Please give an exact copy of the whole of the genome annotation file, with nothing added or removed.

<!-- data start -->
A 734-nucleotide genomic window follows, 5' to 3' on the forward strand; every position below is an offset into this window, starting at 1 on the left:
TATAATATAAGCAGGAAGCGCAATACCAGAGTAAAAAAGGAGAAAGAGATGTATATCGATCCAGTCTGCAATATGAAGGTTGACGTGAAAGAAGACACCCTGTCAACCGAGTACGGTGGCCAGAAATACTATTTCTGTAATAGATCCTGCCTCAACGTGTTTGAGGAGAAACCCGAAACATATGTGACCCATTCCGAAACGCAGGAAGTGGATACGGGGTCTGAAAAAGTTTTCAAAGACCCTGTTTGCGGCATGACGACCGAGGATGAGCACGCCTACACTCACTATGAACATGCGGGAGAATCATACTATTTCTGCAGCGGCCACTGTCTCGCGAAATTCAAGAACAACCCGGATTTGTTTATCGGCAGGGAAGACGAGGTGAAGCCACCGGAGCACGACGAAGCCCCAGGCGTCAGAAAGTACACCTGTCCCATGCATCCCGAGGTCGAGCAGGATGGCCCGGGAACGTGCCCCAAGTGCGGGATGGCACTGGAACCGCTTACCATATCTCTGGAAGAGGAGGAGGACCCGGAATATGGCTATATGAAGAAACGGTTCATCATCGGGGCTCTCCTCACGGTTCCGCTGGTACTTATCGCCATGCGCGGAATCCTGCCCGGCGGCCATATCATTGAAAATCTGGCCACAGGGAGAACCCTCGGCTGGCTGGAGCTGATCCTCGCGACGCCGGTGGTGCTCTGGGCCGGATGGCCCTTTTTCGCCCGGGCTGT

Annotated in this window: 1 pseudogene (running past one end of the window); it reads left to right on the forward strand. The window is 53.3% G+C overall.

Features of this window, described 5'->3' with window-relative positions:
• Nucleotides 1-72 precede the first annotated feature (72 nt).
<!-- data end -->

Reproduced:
A 734-nucleotide genomic window follows, 5' to 3' on the forward strand; every position below is an offset into this window, starting at 1 on the left:
TATAATATAAGCAGGAAGCGCAATACCAGAGTAAAAAAGGAGAAAGAGATGTATATCGATCCAGTCTGCAATATGAAGGTTGACGTGAAAGAAGACACCCTGTCAACCGAGTACGGTGGCCAGAAATACTATTTCTGTAATAGATCCTGCCTCAACGTGTTTGAGGAGAAACCCGAAACATATGTGACCCATTCCGAAACGCAGGAAGTGGATACGGGGTCTGAAAAAGTTTTCAAAGACCCTGTTTGCGGCATGACGACCGAGGATGAGCACGCCTACACTCACTATGAACATGCGGGAGAATCATACTATTTCTGCAGCGGCCACTGTCTCGCGAAATTCAAGAACAACCCGGATTTGTTTATCGGCAGGGAAGACGAGGTGAAGCCACCGGAGCACGACGAAGCCCCAGGCGTCAGAAAGTACACCTGTCCCATGCATCCCGAGGTCGAGCAGGATGGCCCGGGAACGTGCCCCAAGTGCGGGATGGCACTGGAACCGCTTACCATATCTCTGGAAGAGGAGGAGGACCCGGAATATGGCTATATGAAGAAACGGTTCATCATCGGGGCTCTCCTCACGGTTCCGCTGGTACTTATCGCCATGCGCGGAATCCTGCCCGGCGGCCATATCATTGAAAATCTGGCCACAGGGAGAACCCTCGGCTGGCTGGAGCTGATCCTCGCGACGCCGGTGGTGCTCTGGGCCGGATGGCCCTTTTTCGCCCGGGCTGT

Annotated in this window: 1 pseudogene (running past one end of the window); it reads left to right on the forward strand. The window is 53.3% G+C overall.

Features of this window, described 5'->3' with window-relative positions:
• Nucleotides 1-72 precede the first annotated feature (72 nt).